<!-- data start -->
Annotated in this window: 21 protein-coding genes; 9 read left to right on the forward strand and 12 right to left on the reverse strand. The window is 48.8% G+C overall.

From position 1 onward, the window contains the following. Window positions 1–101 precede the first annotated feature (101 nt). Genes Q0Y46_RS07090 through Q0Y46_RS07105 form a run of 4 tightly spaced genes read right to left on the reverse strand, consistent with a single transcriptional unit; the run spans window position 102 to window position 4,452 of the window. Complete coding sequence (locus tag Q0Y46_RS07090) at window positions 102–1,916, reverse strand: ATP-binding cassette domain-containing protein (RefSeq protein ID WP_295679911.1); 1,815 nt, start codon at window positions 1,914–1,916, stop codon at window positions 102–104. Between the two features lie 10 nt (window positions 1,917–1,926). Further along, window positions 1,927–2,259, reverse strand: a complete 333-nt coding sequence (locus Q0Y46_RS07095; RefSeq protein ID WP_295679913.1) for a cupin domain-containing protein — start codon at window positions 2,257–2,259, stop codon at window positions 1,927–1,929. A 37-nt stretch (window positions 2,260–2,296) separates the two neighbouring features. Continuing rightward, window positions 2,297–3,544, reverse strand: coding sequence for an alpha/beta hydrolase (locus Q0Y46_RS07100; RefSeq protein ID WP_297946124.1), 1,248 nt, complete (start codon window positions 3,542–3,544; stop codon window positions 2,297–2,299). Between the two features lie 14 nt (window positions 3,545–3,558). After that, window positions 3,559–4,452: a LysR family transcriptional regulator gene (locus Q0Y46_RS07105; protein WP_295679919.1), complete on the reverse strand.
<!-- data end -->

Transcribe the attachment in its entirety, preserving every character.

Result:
Annotated in this window: 21 protein-coding genes; 9 read left to right on the forward strand and 12 right to left on the reverse strand. The window is 48.8% G+C overall.

From position 1 onward, the window contains the following. Window positions 1–101 precede the first annotated feature (101 nt). Genes Q0Y46_RS07090 through Q0Y46_RS07105 form a run of 4 tightly spaced genes read right to left on the reverse strand, consistent with a single transcriptional unit; the run spans window position 102 to window position 4,452 of the window. Complete coding sequence (locus tag Q0Y46_RS07090) at window positions 102–1,916, reverse strand: ATP-binding cassette domain-containing protein (RefSeq protein ID WP_295679911.1); 1,815 nt, start codon at window positions 1,914–1,916, stop codon at window positions 102–104. Between the two features lie 10 nt (window positions 1,917–1,926). Further along, window positions 1,927–2,259, reverse strand: a complete 333-nt coding sequence (locus Q0Y46_RS07095; RefSeq protein ID WP_295679913.1) for a cupin domain-containing protein — start codon at window positions 2,257–2,259, stop codon at window positions 1,927–1,929. A 37-nt stretch (window positions 2,260–2,296) separates the two neighbouring features. Continuing rightward, window positions 2,297–3,544, reverse strand: coding sequence for an alpha/beta hydrolase (locus Q0Y46_RS07100; RefSeq protein ID WP_297946124.1), 1,248 nt, complete (start codon window positions 3,542–3,544; stop codon window positions 2,297–2,299). Between the two features lie 14 nt (window positions 3,545–3,558). After that, window positions 3,559–4,452: a LysR family transcriptional regulator gene (locus Q0Y46_RS07105; protein WP_295679919.1), complete on the reverse strand.